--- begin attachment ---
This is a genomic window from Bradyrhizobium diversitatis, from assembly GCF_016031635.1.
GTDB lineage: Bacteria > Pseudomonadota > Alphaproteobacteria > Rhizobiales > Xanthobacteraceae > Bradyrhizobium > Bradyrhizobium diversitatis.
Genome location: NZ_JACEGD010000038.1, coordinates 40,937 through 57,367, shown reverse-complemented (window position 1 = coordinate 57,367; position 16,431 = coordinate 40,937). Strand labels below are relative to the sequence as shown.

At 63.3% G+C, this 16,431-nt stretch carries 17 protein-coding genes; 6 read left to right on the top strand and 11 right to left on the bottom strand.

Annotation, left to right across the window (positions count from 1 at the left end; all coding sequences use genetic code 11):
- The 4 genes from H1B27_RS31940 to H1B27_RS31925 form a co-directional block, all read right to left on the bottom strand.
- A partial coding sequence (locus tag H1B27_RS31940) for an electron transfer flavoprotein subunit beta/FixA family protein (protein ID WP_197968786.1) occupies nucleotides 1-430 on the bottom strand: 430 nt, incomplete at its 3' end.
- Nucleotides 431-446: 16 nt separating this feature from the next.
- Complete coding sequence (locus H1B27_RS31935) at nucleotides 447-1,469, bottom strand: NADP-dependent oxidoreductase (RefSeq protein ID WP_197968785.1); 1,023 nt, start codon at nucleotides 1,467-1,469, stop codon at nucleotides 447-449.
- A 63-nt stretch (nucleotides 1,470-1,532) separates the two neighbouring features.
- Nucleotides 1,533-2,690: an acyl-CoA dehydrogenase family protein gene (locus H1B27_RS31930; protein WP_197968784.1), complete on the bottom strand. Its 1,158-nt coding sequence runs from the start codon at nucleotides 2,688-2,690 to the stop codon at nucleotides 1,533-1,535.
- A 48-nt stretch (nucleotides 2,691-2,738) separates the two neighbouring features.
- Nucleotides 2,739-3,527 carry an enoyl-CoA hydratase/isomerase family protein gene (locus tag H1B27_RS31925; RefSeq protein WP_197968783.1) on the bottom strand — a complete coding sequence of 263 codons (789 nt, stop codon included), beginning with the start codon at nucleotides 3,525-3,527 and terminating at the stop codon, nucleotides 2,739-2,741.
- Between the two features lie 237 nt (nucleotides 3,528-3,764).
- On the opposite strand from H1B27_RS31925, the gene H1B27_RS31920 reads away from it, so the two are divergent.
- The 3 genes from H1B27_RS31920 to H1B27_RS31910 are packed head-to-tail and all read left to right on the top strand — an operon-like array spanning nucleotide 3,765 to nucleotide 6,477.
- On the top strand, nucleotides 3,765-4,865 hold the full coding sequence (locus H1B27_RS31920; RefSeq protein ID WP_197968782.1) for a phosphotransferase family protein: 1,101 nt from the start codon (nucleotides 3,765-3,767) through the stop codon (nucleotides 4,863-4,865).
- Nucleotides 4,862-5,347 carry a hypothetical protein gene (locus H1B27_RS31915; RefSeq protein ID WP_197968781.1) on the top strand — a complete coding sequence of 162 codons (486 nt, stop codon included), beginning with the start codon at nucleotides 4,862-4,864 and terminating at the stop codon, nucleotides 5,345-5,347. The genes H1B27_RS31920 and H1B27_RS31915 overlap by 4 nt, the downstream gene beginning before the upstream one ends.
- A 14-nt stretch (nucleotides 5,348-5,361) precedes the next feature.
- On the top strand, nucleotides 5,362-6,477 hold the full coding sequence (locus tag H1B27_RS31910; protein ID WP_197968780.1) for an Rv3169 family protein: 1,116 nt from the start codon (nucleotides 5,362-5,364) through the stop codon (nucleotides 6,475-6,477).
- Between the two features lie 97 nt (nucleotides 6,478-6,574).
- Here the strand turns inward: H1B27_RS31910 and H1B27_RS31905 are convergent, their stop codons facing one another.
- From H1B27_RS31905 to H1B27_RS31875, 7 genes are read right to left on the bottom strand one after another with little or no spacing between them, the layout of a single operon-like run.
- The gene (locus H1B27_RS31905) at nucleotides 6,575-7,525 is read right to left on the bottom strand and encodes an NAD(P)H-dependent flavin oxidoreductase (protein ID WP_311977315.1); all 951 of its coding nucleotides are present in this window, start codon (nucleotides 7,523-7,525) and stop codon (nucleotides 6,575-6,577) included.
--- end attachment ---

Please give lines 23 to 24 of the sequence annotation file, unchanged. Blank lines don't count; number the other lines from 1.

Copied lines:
- From H1B27_RS31905 to H1B27_RS31875, 7 genes are read right to left on the bottom strand one after another with little or no spacing between them, the layout of a single operon-like run.
- The gene (locus H1B27_RS31905) at nucleotides 6,575-7,525 is read right to left on the bottom strand and encodes an NAD(P)H-dependent flavin oxidoreductase (protein ID WP_311977315.1); all 951 of its coding nucleotides are present in this window, start codon (nucleotides 7,523-7,525) and stop codon (nucleotides 6,575-6,577) included.